Unyielding progress: recent advances in the treatment of central nervous system neoplasms with radiosurgery and radiation therapy

Dale Ding, Chun Po Yen, Robert M. Starke, Cheng Chia Lee, Jason P. Sheehan

Research output: Contribution to journalReview articlepeer-review

18 Scopus citations


In the past decade, our understanding of the roles of external beam radiotherapy (EBRT) and stereotactic radiosurgery (SRS) in the management of brain tumors has dramatically improved. To highlight the changes and contemporary treatment approaches, we review the indications and outcomes of ionizing radiation for benign intracranial tumors and brain metastases. For nonfunctioning pituitary adenomas, SRS is able to achieve radiographic tumor control in at least 90 % of cases. The rate of SRS-induced endocrine remission for functioning pituitary adenomas depends on the tumor subtype, but it is generally lower than the rate of radiographic tumor control. The most common complications from pituitary adenoma SRS treatment are hypopituitarism and cranial neuropathies. SRS has become the preferred treatment modality for vestibular schwannomas and skull base meningiomas less than 3 cm in size. Large vestibular schwannomas and meningiomas remain best managed with initial surgical resection or EBRT for surgically ineligible patients. For small to moderately sized brain metastases, there has been a shift toward treatment of newly diagnosed patients with SRS alone due to similar local control rates compared with surgical resection. RCTs have shown combined SRS and whole brain radiation therapy (WBRT) for brain metastases to decrease rates of local and distant intracranial recurrence compared to SRS alone. However, the improved intracranial control comes at the expense of poorer neurocognitive outcomes and without prolonging overall survival. Therefore, WBRT is generally reserved for salvage therapy. While EBRT has been frequently supplanted by SRS for the treatment pituitary adenomas and brain metastases, it still proves useful in selected cases of large lesions which are not amenable to surgical debulking or for those with widespread disease, poor performance status, and short life expectancy. In recent years, the scope of SRS has extended beyond the intracranial space to include extradural and intradural spinal tumors.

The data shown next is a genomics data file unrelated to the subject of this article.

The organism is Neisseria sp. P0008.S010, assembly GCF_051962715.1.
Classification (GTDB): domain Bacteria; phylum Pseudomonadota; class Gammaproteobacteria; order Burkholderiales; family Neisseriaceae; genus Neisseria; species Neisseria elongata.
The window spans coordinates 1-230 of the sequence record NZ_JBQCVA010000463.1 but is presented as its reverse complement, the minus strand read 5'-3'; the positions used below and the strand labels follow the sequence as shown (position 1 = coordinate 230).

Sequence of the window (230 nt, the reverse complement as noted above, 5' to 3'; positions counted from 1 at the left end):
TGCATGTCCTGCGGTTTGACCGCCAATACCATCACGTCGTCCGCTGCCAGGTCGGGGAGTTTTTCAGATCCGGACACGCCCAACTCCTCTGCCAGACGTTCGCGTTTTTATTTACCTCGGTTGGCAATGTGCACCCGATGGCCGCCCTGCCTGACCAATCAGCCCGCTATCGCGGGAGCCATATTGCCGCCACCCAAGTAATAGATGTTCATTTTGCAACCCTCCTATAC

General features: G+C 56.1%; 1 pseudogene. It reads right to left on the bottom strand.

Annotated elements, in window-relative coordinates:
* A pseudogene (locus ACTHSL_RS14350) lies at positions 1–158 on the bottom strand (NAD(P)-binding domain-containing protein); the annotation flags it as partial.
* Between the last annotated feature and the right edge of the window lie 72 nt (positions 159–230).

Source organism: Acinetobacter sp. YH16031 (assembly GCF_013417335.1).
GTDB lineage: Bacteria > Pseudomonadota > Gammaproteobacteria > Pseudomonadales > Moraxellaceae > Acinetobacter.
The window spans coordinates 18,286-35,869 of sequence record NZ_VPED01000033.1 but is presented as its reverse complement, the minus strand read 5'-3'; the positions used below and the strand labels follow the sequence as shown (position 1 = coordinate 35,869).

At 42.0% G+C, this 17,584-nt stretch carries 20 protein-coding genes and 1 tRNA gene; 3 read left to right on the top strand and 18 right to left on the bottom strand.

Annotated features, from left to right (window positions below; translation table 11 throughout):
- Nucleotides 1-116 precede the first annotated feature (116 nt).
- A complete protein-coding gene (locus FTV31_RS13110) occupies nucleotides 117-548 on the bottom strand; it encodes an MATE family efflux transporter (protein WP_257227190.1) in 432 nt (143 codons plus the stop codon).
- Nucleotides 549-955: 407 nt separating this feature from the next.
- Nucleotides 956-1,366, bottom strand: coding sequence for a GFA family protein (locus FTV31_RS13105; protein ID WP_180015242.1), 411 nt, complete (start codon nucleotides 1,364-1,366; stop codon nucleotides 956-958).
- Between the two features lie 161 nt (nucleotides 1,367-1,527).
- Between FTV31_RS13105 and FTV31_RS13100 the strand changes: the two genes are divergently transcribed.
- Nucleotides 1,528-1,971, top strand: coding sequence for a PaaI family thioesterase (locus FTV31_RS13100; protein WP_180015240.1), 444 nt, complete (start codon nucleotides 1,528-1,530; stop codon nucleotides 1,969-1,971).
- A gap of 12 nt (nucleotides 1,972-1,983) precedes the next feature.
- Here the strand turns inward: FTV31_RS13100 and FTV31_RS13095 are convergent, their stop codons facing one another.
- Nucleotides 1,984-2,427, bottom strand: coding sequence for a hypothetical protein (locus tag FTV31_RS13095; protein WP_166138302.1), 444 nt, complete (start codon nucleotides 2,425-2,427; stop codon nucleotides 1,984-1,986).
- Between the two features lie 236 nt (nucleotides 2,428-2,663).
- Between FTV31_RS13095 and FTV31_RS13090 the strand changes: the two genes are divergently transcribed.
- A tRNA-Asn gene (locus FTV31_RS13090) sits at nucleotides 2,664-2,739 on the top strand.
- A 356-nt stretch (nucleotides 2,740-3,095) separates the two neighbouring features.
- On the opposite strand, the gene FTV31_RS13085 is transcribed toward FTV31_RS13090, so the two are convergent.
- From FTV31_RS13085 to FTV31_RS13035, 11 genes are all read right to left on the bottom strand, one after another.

Original languageEnglish (US)
Pages (from-to)513-529
Number of pages17
JournalJournal of neuro-oncology
Issue number3
StatePublished - Sep 20 2014
Externally publishedYes


  • Brain neoplasms
  • Neoplasm metastasis
  • Pituitary neoplasms
  • Radiosurgery
  • Radiotherapy

ASJC Scopus subject areas

  • Oncology
  • Neurology
  • Clinical Neurology
  • Cancer Research


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